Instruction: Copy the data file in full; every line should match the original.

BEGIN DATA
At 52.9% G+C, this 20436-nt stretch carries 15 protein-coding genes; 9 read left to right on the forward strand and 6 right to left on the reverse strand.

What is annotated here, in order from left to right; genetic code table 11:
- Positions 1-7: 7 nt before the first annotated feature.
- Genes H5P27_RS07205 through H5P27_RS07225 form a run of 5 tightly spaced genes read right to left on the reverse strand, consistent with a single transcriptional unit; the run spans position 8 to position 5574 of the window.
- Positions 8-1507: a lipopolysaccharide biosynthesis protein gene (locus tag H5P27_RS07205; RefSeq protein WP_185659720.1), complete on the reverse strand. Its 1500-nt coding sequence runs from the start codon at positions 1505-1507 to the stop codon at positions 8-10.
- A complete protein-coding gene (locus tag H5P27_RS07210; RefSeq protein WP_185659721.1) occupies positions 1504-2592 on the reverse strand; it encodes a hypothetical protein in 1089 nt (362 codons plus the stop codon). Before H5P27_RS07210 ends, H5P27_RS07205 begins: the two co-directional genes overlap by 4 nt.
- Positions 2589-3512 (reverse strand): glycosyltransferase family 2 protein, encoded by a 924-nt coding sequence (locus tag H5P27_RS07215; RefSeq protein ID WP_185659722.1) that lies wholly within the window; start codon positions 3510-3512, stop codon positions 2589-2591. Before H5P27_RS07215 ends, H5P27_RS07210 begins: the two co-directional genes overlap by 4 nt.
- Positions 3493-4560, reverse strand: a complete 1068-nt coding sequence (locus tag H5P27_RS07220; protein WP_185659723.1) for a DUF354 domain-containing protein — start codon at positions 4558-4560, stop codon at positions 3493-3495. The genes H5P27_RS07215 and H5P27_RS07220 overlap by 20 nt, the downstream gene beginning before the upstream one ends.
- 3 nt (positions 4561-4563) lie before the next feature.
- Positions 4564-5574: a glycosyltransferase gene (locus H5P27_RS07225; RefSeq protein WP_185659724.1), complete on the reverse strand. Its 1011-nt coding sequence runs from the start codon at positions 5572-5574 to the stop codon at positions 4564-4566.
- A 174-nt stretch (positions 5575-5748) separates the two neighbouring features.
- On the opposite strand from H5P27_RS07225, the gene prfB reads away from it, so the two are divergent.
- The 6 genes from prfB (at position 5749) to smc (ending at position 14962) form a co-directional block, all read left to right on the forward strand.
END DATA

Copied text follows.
At 52.9% G+C, this 20436-nt stretch carries 15 protein-coding genes; 9 read left to right on the forward strand and 6 right to left on the reverse strand.

What is annotated here, in order from left to right; genetic code table 11:
- Positions 1-7: 7 nt before the first annotated feature.
- Genes H5P27_RS07205 through H5P27_RS07225 form a run of 5 tightly spaced genes read right to left on the reverse strand, consistent with a single transcriptional unit; the run spans position 8 to position 5574 of the window.
- Positions 8-1507: a lipopolysaccharide biosynthesis protein gene (locus tag H5P27_RS07205; RefSeq protein WP_185659720.1), complete on the reverse strand. Its 1500-nt coding sequence runs from the start codon at positions 1505-1507 to the stop codon at positions 8-10.
- A complete protein-coding gene (locus tag H5P27_RS07210; RefSeq protein WP_185659721.1) occupies positions 1504-2592 on the reverse strand; it encodes a hypothetical protein in 1089 nt (362 codons plus the stop codon). Before H5P27_RS07210 ends, H5P27_RS07205 begins: the two co-directional genes overlap by 4 nt.
- Positions 2589-3512 (reverse strand): glycosyltransferase family 2 protein, encoded by a 924-nt coding sequence (locus tag H5P27_RS07215; RefSeq protein ID WP_185659722.1) that lies wholly within the window; start codon positions 3510-3512, stop codon positions 2589-2591. Before H5P27_RS07215 ends, H5P27_RS07210 begins: the two co-directional genes overlap by 4 nt.
- Positions 3493-4560, reverse strand: a complete 1068-nt coding sequence (locus tag H5P27_RS07220; protein WP_185659723.1) for a DUF354 domain-containing protein — start codon at positions 4558-4560, stop codon at positions 3493-3495. The genes H5P27_RS07215 and H5P27_RS07220 overlap by 20 nt, the downstream gene beginning before the upstream one ends.
- 3 nt (positions 4561-4563) lie before the next feature.
- Positions 4564-5574: a glycosyltransferase gene (locus H5P27_RS07225; RefSeq protein WP_185659724.1), complete on the reverse strand. Its 1011-nt coding sequence runs from the start codon at positions 5572-5574 to the stop codon at positions 4564-4566.
- A 174-nt stretch (positions 5575-5748) separates the two neighbouring features.
- On the opposite strand from H5P27_RS07225, the gene prfB reads away from it, so the two are divergent.
- The 6 genes from prfB (at position 5749) to smc (ending at position 14962) form a co-directional block, all read left to right on the forward strand.